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May 8, 2007

The best off the bench: How did they fare?

You think ranking high school recruits is an inexact science? Try picking out the top sixth men in college basketball.

Memphis' Jeremy Hunt, arguably the nation's best reserve last season, didn't even crack our preseason list of the top 10. Hunt averaged 14.1 points a game, second most on a team that reached the Elite Eight and more than anyone on our list.

Hunt spent most of his college career battling injuries and was suspended for all of the 2005-06 season, only further complicating what is already a tough guessing game.

Out of the 10 players on our list, four played well enough to become starters while two others actually saw their playing time decrease.

We did hit on some picks. Florida guard Walter Hodge and center Chris Richard played valuable roles on the Gators' run to a second consecutive national title.

Pittsburgh's Sam Young, who topped our list, was one of the Big East's top reserves. Same goes for North Carolina's Marcus Ginyard in the ACC.

Here's a look at how each of the 10 fared:

1. Sam Young, Pittsburgh: This sophomore power forward didn't live up to the hype he generated with a promising freshman campaign. Young's stats actually took a slight dip, going from 8.1 points and 4.4 rebounds a game to 7.2 ppg and 3.0 rpg. Much of the blame can be placed on an early-season knee injury. Once healthy, he was very productive, scoring in double digits in eight of the Panthers' last 11 games, including a 15-point performance in their second round NCAA Tournament win over Virginia Commonwealth.

2. Danny Green, North Carolina: When a school like UNC brings back four starters and lands the nation's top-ranked recruiting class, somebody has to suffer. That was certainly the case with Green. The sophomore swingman played less than 10 minutes in six of the Tar Heels' last 12 games and wound up averaging 5.2 ppg. With guard Wes Miller and small forward Reyshawn Terry gone, don't expect that to happen again.

3. Walter Hodge, Florida: The Puerto Rican native didn't play as big a role as we expected, but that doesn't mean he didn't play his role well. Hodge shot 54 percent from the field (79-of-145) and 50 percent from 3-point range (34-of-68). What could he have done with more shots? With Lee Humphrey and Taurean Green exiting the Swamp, we'll soon find out.

4. Lewis Clinch, Georgia Tech: This sophomore guard might have had the best year of any player on this list, if he hadn't been suspended in December for violating school policy. He beat out Anthony Morrow (one of the ACC's top returning scorers) for a full-time job in the starting lineup and was averaging 13.2 ppg while shooting 47 percent from beyond the arc at the time. According to a school official, his status remains undetermined for 2007-08.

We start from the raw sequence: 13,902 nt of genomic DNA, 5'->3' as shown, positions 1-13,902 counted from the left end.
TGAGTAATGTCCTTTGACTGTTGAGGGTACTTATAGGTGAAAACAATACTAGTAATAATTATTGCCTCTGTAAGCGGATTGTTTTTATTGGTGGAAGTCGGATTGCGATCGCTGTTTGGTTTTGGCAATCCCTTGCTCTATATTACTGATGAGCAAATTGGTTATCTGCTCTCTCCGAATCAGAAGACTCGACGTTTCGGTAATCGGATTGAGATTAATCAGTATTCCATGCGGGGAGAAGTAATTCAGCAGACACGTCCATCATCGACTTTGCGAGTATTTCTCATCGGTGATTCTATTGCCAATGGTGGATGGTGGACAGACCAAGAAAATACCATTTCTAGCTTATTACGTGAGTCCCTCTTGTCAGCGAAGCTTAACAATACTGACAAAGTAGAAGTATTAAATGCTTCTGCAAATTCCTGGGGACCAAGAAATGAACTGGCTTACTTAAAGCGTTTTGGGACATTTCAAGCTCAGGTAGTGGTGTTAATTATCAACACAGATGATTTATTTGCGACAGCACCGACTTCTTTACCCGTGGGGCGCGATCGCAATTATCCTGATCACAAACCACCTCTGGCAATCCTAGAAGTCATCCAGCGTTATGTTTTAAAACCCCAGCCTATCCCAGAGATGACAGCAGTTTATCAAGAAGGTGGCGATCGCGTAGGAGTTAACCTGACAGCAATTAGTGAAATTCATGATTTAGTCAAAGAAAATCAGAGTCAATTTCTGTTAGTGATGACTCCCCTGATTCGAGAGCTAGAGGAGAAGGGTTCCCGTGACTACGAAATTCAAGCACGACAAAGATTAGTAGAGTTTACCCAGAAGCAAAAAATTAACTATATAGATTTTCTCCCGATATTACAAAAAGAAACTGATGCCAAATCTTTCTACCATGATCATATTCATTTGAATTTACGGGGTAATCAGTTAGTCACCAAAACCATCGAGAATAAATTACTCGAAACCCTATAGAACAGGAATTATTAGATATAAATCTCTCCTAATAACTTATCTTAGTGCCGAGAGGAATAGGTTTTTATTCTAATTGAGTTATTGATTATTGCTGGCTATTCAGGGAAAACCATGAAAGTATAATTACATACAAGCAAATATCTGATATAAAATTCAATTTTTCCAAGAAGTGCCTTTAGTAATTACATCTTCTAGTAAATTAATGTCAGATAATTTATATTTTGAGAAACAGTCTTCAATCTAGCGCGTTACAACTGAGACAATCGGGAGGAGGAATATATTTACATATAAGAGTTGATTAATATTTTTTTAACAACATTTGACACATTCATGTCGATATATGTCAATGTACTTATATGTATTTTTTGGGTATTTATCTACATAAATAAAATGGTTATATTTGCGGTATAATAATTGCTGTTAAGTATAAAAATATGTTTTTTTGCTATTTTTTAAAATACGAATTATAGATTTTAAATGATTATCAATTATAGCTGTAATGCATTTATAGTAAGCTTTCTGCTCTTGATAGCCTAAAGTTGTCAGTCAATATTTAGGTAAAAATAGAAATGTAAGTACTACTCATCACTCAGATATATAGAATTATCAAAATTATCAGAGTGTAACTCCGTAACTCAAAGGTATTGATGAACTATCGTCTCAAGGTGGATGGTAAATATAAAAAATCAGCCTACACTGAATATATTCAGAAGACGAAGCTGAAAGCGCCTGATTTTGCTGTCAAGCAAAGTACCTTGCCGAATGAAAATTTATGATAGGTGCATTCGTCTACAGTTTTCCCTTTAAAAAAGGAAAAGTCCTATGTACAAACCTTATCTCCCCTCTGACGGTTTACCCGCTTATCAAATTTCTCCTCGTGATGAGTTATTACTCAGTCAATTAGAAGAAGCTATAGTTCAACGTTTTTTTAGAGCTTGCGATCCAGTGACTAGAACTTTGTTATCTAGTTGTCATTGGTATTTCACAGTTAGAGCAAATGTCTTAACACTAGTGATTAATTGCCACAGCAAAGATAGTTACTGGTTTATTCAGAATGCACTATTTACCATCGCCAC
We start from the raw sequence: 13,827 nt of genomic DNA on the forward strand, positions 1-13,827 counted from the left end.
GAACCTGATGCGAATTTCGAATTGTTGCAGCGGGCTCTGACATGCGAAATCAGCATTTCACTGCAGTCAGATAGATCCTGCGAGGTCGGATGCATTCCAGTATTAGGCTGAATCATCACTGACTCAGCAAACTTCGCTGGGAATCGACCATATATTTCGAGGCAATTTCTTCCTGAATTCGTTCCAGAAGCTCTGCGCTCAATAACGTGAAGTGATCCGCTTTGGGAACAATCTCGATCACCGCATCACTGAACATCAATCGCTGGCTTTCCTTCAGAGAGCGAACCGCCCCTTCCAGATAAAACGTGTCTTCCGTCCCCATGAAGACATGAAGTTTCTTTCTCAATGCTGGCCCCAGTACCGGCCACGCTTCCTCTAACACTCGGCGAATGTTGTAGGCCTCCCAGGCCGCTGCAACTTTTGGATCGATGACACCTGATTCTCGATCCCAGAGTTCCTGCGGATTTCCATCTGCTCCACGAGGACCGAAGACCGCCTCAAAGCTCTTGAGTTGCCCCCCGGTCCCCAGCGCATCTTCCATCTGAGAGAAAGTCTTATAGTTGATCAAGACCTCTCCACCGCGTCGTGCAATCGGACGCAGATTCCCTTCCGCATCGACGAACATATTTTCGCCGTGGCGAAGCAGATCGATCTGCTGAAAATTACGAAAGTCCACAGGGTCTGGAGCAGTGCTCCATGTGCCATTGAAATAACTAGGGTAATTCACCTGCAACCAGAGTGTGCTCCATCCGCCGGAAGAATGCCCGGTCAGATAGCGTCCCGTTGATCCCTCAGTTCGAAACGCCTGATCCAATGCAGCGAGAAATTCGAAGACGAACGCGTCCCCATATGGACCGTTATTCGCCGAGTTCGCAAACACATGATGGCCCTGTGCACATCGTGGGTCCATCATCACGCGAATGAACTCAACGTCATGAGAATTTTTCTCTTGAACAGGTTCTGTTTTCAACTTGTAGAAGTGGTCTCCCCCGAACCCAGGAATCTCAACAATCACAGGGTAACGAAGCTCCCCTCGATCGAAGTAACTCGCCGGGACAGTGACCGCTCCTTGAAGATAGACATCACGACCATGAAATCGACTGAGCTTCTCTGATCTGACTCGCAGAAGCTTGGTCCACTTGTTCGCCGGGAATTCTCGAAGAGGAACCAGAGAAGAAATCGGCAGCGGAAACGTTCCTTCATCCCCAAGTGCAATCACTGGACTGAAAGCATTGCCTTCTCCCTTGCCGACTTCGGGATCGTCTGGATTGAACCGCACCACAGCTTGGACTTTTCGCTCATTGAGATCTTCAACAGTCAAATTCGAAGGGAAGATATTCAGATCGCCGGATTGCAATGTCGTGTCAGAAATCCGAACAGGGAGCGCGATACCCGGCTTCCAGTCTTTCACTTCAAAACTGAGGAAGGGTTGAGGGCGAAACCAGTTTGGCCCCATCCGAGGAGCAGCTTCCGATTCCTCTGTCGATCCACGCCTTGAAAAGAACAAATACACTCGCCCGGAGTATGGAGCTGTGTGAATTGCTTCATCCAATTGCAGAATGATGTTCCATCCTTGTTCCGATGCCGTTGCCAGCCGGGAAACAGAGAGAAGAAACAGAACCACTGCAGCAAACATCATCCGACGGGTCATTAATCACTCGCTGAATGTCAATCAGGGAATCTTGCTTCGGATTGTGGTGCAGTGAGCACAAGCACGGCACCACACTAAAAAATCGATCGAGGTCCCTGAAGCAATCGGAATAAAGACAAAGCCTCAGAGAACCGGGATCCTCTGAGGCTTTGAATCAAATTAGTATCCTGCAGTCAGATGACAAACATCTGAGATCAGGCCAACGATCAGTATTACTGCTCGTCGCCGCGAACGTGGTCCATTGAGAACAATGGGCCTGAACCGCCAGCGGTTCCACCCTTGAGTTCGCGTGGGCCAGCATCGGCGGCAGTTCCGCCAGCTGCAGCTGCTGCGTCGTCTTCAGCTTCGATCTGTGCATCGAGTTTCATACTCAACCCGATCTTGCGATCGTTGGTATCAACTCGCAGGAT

5. Mike Mercer, Georgia: A knee injury ended this former five-star recruit's season in mid-February, but by then he'd already emerged as one of the SEC's most versatile players. In his first year as a starter, the sophomore guard made an impact in nearly every phase of the game, averaging 13.6 ppg, 4.4 rpg, 3.3 apg and 1.7 spg.

6. Ronald Lewis, Ohio State: With the nation's No. 2-ranked recruiting class and five-star swingman Daequan Cook arriving at Columbus last fall, Lewis was expected to come off the bench again. Instead, the Bowling Green transfer moved into the starting lineup on day one and emerged as one of the top players in the 2006 NCAA Tournament. He averaged 21.7 ppg in the first four rounds and hit a clutch 3-pointer to force overtime in the Buckeyes' dramatic overtime win over Xavier in the second round.

7. Chris Richard, Florida: The 6-foot-9, 255-pound senior provided a valuable backup for Joakim Noah and Al Horford once again. The bulky veteran averaged 6.2 ppg and 3.7 rpg while shooting 69 percent (98-of-142) from the field. He put together the best game of his career in their 76-66 win over UCLA in the Final Four, scoring 16 points and making all seven of his field goal attempts.

8. Greg Stiemsma, Ohio State: After averaging 1.5 blocks in 11.7 minutes a game last season, it looked like this intimidating 6-11, 260-pounder might develop into a major defensive force. But the big man had a tough time earning a regular spot in the Badgers' rotation. He wound up playing less (9.9 mpg) and producing little (2.2 ppg and 1.6 rpg).

9. Marcus Ginyard, North Carolina: Nobody who came off the Tar Heels' lengthy bench played more than Ginyard, who averaged 16 mpg. He scored a modest 4.1 ppg, but his biggest contributions came on defense where he guarded a variety of positions and often was matched up with the opponents' best perimeter player.

10. Kevin Rogers, Baylor: Meet one of the Big 12's most promising big men and one of the nation's most underrated players. Baylor's 15-16 record masked some strong strides from the athletic sophomore, who grabbed a starting job and averaged 12.8 ppg and 7.6 rpg.

Andrew Skwara is a national writer for Rivals.com. He can be reached at askwara@rivals.com.



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